At the start of this year I made a conscious decision to try and speak at more conferences. I think it’s important that those of us who feel happy standing up in front of crowds of people and talking about testing do so; it helps spread ideas and keeps things fresh. I also find it’s a great way of meeting new people, exchanging new ideas, and doing so while keeping the costs down
So, I’ve been making a real effort with my abstracts and submissions this year (a topic of a future blog post). And I think I’ve also got a bit lucky as well, since I’m speaking a few conferences this year. It’s all really rather exciting. The full list is below:
I’m really looking forward to it all. Hope to see you at one or two. Now I’d best get off and write all those presentations
I’m at the Pipeline continuous delivery conference today. I’ll try and mindmap as many sessions as possible and post updates here. Scroll down to see the earlier sessions.
It’s All About the People
Last up – Tomas Riha, talking about why its All About the People. A good presentation about moving to Continuous Delivery at VGT. My mind map is here.
Big Ideas, Small Company, Moderate Heresy
Next up, Big Ideas, Small Company, Moderate Heresy from Alex Wilson and Benji Weber from Unruly. A very interesting presentation on their approach, particularly their synchronous processes. My mind map is here.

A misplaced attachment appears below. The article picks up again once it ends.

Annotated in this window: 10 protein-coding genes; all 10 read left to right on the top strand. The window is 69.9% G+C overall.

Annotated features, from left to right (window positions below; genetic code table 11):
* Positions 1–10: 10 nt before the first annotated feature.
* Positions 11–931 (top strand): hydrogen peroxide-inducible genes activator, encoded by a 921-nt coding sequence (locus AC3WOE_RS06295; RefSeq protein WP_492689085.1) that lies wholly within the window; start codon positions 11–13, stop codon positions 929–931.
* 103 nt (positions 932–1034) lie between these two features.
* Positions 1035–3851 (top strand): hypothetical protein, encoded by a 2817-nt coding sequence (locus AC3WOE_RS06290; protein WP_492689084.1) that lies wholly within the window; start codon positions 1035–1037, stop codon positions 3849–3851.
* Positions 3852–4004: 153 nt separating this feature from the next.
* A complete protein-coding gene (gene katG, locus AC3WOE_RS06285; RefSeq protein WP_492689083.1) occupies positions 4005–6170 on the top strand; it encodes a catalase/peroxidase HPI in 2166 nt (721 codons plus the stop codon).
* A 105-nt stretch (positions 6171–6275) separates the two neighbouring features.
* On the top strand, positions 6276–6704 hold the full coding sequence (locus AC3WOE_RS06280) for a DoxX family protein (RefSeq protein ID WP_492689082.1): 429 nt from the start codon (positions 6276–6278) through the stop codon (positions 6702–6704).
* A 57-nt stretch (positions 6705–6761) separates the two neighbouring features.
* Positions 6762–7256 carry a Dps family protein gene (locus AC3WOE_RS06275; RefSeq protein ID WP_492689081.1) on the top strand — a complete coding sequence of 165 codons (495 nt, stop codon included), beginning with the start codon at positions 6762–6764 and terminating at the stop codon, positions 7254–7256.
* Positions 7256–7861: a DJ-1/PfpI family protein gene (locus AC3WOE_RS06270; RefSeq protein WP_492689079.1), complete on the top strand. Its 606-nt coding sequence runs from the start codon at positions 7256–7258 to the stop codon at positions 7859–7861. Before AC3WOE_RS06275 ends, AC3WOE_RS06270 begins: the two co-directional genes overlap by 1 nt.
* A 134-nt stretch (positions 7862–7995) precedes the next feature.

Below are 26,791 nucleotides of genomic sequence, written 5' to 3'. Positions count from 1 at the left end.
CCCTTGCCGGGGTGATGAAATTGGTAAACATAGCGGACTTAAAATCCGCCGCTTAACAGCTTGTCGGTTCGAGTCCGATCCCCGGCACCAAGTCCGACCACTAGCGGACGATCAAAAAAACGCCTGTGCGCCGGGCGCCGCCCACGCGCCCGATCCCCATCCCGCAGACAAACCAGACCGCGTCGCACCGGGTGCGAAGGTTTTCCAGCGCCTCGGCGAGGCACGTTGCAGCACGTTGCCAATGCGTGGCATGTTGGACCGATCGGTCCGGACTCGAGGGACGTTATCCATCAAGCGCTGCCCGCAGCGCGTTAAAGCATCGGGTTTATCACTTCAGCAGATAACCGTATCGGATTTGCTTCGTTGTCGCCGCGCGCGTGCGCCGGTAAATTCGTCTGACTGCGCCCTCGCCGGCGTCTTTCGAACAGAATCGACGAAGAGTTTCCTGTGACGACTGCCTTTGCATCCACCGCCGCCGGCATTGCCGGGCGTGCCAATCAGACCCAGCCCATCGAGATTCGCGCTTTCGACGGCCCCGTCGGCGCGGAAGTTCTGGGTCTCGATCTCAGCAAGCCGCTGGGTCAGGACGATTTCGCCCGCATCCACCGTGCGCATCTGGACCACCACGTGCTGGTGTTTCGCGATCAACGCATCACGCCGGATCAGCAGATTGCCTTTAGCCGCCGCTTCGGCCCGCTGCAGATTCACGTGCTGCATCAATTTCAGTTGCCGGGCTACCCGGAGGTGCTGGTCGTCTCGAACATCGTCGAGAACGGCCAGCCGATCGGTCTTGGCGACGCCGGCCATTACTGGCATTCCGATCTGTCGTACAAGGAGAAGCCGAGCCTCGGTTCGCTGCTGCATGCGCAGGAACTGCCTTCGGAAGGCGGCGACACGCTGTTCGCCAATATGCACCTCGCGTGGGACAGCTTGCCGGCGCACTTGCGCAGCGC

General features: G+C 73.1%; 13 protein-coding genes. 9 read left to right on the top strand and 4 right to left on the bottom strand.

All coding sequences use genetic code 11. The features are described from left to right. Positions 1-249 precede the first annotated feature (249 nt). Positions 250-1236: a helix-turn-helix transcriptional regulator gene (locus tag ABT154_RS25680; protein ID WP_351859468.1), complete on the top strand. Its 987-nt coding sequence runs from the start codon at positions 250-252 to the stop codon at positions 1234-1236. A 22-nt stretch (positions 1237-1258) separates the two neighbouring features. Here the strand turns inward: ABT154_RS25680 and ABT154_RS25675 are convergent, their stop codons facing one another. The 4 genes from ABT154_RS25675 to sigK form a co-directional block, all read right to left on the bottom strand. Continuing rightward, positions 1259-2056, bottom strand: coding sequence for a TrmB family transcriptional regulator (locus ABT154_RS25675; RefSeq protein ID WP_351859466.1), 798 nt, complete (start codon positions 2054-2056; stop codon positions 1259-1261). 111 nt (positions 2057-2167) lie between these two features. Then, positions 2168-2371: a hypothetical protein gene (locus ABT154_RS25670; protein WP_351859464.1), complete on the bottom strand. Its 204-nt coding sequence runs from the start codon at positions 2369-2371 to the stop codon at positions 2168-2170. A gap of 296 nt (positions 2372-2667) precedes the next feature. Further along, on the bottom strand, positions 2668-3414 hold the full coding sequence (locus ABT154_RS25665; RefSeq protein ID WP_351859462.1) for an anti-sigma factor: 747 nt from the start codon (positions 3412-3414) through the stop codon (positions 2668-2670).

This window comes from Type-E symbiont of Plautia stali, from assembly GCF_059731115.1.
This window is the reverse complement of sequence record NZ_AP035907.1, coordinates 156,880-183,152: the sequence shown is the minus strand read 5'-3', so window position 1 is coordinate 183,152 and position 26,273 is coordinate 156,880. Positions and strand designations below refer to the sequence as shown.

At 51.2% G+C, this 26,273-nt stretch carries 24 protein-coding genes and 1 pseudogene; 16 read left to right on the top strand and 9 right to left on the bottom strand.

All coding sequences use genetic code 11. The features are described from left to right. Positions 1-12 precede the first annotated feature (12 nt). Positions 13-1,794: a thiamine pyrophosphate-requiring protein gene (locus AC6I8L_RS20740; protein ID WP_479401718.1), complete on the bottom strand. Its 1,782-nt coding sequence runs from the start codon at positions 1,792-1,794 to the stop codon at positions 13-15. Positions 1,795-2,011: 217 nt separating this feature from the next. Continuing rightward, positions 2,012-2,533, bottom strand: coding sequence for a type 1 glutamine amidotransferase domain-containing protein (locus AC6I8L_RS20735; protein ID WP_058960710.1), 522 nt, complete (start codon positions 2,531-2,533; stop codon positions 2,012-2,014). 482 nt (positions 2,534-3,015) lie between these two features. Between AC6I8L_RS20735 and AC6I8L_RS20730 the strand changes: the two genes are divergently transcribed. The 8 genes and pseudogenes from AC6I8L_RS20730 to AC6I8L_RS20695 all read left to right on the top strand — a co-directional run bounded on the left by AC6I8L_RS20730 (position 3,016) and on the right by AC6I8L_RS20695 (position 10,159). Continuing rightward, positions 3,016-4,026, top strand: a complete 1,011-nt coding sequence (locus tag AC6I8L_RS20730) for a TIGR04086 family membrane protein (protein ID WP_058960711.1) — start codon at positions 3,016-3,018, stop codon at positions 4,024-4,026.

Next up is Phil Wills from The Guardian, talking about “Ship It!”.
Here’s my mind map.
The Rational for Continuous Delivery
First up, The Rational for Continuous Delivery from Dave Farley.
Here is my mind map.
I’m here at the awesome TestBash conference today. I’ll be posting updates here, hopefully some mindmaps too.
First up – Scott Barber. An excellent presentation about Managing Application Performance. My mind map is here.
Next up, Contextual Decision Making, from Mark Tomlinson. Great presentation with added spinning cats. Mindmap is here.
Jez Nicholson gave us some good tips on how to win developer friends and influence people.
Joep Schuurkes explained to us how to help a new tester to get a running start.
Context driven testing in an agile context from Huib Schoots. Some great stuff.
Bill Matthews kicked off the afternoon talking about Getting Out of the Testing Game.
Stephen Blower taught us how to inspire testers and what inspires him.
Iain McCowatt presented a great talk on changing our automation models.
Chris George gave us a great story from RedGate on how they improved a legacy automation suite.
And finally Keith Klain gave a great talk on how to talk to a CIO about testing.